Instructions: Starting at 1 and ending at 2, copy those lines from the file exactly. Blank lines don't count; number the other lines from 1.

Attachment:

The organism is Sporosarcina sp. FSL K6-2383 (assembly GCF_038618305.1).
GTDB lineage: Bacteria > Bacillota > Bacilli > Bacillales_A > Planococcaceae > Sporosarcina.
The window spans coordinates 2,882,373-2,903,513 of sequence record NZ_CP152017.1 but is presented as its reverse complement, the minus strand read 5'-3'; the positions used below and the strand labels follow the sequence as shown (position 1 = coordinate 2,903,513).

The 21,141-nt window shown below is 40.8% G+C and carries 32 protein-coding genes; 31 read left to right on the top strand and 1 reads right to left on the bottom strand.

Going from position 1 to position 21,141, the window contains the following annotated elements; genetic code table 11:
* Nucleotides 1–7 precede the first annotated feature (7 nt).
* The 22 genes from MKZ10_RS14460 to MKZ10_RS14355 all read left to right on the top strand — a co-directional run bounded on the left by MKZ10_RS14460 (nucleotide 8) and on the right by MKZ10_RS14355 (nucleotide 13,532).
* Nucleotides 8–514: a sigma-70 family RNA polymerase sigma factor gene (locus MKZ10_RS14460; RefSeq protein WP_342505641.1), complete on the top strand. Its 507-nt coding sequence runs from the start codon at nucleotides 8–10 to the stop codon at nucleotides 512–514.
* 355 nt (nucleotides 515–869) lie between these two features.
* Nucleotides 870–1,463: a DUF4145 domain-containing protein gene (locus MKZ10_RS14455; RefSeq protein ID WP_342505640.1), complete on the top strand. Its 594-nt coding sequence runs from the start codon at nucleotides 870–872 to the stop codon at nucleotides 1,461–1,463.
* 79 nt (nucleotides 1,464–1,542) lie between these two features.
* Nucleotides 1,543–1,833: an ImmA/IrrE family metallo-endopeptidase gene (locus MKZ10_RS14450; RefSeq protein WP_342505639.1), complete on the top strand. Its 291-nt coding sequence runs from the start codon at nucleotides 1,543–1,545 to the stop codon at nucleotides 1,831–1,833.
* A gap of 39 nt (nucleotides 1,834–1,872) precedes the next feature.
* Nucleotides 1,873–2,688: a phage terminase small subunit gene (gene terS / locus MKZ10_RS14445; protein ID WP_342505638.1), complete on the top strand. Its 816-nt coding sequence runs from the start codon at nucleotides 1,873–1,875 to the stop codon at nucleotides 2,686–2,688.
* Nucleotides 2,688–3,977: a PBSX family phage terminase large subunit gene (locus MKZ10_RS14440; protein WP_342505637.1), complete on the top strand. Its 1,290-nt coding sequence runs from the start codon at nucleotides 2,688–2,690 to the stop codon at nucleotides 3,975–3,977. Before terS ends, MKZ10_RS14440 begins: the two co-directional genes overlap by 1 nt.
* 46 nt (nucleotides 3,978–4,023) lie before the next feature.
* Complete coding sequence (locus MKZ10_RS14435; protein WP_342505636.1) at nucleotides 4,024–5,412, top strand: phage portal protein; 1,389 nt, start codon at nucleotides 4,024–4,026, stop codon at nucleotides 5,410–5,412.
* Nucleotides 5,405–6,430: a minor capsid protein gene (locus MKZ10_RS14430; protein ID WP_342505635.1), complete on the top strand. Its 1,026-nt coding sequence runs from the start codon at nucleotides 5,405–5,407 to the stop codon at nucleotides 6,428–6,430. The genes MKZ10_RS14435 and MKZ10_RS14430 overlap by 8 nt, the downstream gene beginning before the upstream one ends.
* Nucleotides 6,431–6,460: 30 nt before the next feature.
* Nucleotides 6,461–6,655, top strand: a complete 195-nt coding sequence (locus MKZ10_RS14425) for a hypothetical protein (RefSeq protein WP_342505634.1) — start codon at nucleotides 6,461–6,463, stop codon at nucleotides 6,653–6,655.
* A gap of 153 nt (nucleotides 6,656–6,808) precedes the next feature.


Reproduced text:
The organism is Sporosarcina sp. FSL K6-2383 (assembly GCF_038618305.1).
GTDB lineage: Bacteria > Bacillota > Bacilli > Bacillales_A > Planococcaceae > Sporosarcina.